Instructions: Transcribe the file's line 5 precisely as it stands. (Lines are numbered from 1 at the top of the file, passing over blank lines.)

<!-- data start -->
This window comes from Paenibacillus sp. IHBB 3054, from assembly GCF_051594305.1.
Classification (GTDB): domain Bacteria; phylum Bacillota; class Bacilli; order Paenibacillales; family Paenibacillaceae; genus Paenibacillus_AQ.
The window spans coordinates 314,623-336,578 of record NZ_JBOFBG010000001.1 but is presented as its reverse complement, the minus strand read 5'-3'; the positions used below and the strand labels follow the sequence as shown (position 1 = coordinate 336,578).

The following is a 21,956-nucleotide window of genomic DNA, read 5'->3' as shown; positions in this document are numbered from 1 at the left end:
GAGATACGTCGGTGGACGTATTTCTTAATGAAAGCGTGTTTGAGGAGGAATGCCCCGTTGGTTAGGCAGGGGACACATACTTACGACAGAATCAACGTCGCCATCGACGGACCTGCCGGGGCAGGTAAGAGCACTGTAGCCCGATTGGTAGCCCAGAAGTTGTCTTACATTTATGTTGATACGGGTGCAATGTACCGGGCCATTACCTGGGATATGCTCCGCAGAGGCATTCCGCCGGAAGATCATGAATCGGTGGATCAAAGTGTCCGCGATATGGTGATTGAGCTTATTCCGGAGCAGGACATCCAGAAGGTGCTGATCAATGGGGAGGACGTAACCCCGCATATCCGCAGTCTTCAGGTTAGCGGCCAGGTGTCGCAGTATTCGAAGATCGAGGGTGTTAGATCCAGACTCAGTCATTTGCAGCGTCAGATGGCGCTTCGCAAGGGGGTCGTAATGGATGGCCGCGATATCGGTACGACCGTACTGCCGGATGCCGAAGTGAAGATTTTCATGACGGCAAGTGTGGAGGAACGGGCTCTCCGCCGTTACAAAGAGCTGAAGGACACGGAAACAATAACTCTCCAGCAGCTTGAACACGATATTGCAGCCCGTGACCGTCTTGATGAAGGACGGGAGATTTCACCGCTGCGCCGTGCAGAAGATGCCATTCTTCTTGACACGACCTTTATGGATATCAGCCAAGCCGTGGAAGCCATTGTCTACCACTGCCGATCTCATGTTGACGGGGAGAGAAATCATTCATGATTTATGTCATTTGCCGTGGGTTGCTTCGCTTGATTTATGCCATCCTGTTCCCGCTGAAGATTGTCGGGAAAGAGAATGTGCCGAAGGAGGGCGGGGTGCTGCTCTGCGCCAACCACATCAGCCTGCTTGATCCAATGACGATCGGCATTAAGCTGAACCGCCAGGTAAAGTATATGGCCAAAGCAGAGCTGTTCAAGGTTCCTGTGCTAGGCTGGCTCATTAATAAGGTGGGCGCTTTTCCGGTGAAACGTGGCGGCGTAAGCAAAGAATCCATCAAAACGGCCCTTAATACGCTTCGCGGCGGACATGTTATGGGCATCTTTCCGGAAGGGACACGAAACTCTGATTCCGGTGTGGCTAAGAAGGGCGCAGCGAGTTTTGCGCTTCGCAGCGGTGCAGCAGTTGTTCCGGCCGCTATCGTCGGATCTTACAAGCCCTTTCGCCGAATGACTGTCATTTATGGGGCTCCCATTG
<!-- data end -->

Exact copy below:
GAGATACGTCGGTGGACGTATTTCTTAATGAAAGCGTGTTTGAGGAGGAATGCCCCGTTGGTTAGGCAGGGGACACATACTTACGACAGAATCAACGTCGCCATCGACGGACCTGCCGGGGCAGGTAAGAGCACTGTAGCCCGATTGGTAGCCCAGAAGTTGTCTTACATTTATGTTGATACGGGTGCAATGTACCGGGCCATTACCTGGGATATGCTCCGCAGAGGCATTCCGCCGGAAGATCATGAATCGGTGGATCAAAGTGTCCGCGATATGGTGATTGAGCTTATTCCGGAGCAGGACATCCAGAAGGTGCTGATCAATGGGGAGGACGTAACCCCGCATATCCGCAGTCTTCAGGTTAGCGGCCAGGTGTCGCAGTATTCGAAGATCGAGGGTGTTAGATCCAGACTCAGTCATTTGCAGCGTCAGATGGCGCTTCGCAAGGGGGTCGTAATGGATGGCCGCGATATCGGTACGACCGTACTGCCGGATGCCGAAGTGAAGATTTTCATGACGGCAAGTGTGGAGGAACGGGCTCTCCGCCGTTACAAAGAGCTGAAGGACACGGAAACAATAACTCTCCAGCAGCTTGAACACGATATTGCAGCCCGTGACCGTCTTGATGAAGGACGGGAGATTTCACCGCTGCGCCGTGCAGAAGATGCCATTCTTCTTGACACGACCTTTATGGATATCAGCCAAGCCGTGGAAGCCATTGTCTACCACTGCCGATCTCATGTTGACGGGGAGAGAAATCATTCATGATTTATGTCATTTGCCGTGGGTTGCTTCGCTTGATTTATGCCATCCTGTTCCCGCTGAAGATTGTCGGGAAAGAGAATGTGCCGAAGGAGGGCGGGGTGCTGCTCTGCGCCAACCACATCAGCCTGCTTGATCCAATGACGATCGGCATTAAGCTGAACCGCCAGGTAAAGTATATGGCCAAAGCAGAGCTGTTCAAGGTTCCTGTGCTAGGCTGGCTCATTAATAAGGTGGGCGCTTTTCCGGTGAAACGTGGCGGCGTAAGCAAAGAATCCATCAAAACGGCCCTTAATACGCTTCGCGGCGGACATGTTATGGGCATCTTTCCGGAAGGGACACGAAACTCTGATTCCGGTGTGGCTAAGAAGGGCGCAGCGAGTTTTGCGCTTCGCAGCGGTGCAGCAGTTGTTCCGGCCGCTATCGTCGGATCTTACAAGCCCTTTCGCCGAATGACTGTCATTTATGGGGCTCCCATTG